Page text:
Supreme Court Hearing on Abortion Could Set New Legal Precedent

Featured, Government

Both pro-abortion and anti-abortion protestors gathering outside of the Supreme Court during hearings on Roe v. Wade and Dobbs v. Jackson Women’s Health. | Image from generationsnouvelles

On December 1, the Supreme Court of the United States began hearing arguments in what could shape up to be a landmark ruling in a case challenging Roe v. Wade, which set a legal precedent prohibiting states from banning abortion prior to viability (the point in pregnancy when a baby could survive outside of the womb).

According to CNBC, Dobbs v Jackson Women’s Health centers on a Mississippi law that would ban almost all abortions after 15 weeks of pregnancy.

If the court rules in favor of Mississippi’s abortion ban, it would mean setting a new precedent, putting the power of abortion regulation back into the state governments’ hands.

The current panel of supreme court justices leans conservative, with a 6-3 majority. According to the Washington Post, this conservative majority has led abortion activists (both pro-abortion and anti-abortion) to speculate that the court may overturn Roe v. Wade in this hearing.

Now, some of these speculations appear to be coming to fruition as the supreme court justices mull over the implications of ruling to support Mississippi’s (and other states’) right to enforce 15-week limits or other abortion regulations.

During the hearings on December 1, Chief Justice John Roberts mentioned several times that the current line of “viability,” drawn by the Roe v. Wade decision, was an arbitrarily drawn line for abortion regulation.

According to MSN, Roberts seemed open to retaining limited abortion access for women in the earliest stages of pregnancy, perhaps sooner than the existing point of viability regulation.

Chief Justice Roberts’ apparent stance would allow states flexibility to ban abortions after 15 weeks rather than after the current approximately 23-week federal law.

This would significantly change the landscape of abortion arguments, regulation, and procedure performance in the United States.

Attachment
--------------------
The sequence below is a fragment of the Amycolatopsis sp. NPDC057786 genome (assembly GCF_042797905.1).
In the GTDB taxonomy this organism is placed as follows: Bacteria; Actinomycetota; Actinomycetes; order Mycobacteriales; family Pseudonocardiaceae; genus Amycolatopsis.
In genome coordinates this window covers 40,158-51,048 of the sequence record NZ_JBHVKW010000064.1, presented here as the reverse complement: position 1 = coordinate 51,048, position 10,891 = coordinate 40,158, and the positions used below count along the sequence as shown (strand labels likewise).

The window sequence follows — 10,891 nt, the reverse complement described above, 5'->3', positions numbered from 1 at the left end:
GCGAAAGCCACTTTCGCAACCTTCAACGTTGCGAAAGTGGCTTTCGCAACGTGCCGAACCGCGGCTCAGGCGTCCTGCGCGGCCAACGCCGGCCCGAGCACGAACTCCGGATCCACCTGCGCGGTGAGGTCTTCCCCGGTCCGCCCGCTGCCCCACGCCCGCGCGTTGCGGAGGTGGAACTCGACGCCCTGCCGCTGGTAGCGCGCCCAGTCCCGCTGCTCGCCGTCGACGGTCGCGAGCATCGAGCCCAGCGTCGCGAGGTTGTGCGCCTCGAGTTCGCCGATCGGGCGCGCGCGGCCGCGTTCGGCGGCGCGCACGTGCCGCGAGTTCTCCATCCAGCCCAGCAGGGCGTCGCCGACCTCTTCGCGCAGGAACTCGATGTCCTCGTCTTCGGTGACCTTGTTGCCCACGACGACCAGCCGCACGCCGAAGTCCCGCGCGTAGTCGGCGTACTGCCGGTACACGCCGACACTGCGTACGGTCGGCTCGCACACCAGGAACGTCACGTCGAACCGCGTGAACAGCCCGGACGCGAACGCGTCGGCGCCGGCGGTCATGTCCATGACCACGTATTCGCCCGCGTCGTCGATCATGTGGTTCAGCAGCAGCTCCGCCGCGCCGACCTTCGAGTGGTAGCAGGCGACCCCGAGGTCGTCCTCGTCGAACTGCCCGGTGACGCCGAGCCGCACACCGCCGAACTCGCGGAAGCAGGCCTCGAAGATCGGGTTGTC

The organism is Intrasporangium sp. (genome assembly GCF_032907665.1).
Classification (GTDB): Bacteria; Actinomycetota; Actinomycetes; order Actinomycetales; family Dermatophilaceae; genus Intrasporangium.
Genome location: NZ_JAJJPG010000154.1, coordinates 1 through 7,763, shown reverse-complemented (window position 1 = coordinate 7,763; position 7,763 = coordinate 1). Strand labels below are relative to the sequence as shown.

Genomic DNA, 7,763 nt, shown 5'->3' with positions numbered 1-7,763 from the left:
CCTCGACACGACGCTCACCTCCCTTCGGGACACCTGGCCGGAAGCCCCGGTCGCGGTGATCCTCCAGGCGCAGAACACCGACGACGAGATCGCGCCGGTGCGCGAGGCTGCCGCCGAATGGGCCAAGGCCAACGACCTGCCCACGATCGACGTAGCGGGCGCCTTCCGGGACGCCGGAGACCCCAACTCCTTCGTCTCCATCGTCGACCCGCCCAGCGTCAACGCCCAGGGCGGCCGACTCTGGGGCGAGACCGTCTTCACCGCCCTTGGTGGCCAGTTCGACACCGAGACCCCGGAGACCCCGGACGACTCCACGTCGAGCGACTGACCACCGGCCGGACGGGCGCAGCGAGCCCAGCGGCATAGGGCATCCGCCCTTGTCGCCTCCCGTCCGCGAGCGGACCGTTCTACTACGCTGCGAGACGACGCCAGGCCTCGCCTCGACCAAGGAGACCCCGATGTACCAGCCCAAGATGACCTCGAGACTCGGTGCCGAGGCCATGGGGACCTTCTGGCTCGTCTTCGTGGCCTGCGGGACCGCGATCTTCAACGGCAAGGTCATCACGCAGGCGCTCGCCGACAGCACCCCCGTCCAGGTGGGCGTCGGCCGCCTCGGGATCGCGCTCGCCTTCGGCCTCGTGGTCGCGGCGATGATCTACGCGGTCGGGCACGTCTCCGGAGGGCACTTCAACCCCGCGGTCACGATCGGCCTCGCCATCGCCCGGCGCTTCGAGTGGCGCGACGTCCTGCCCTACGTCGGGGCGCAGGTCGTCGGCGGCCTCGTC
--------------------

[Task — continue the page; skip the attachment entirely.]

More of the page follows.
Should Mississippi’s law be upheld, overturning the precedent set by Roe v. Wade nearly fifty years ago, this would provide much stronger traction for proponents of the Texas Heartbeat Act. This law recently passed in the Texas legislature bans abortions after the “unborn child’s heartbeat can be detected” at approximately six weeks of pregnancy.

Conservative activist and independent journalist Vianca Rodriguez told the Dallas Express how she feels about women’s rights and the girl power displayed by these abortion arguments.

“I think the Texas pro-life agenda at this moment has a higher likelihood of passing than it did decades ago. Roe v. Wade was passed almost unanimously by men,” Rodriguez said. “Today’s Supreme Court counts with female perspectives, as well, and with a majority of conservative judges.”

The five conservative justices vary in the depth and breadth of change they seem inclined to make to the existing legal precedent.

According to MSN, Neil Gorsuch, Brett Kavanaugh, and Amy Coney Barrett have each spoken out in the past criticizing the constitutionality of the Roe v. Wade decision. Clarence Thomas and Amy C. Barrett also questioned the validity of Roe v. Wade during the hearing.

The final conservative Justice Samuel Alito appears to be in some middle ground, with MSN reporting he “appears a definite vote to uphold the 15-week Mississippi ban but perhaps to postpone a final judgment on Roe.”

The three liberal justices, Stephen Breyer, Sotomayor, and Elena Kagan, appear to be a united front on the matter of abortion access, Roe v. Wade, and Mississippi’s 15-week ban.

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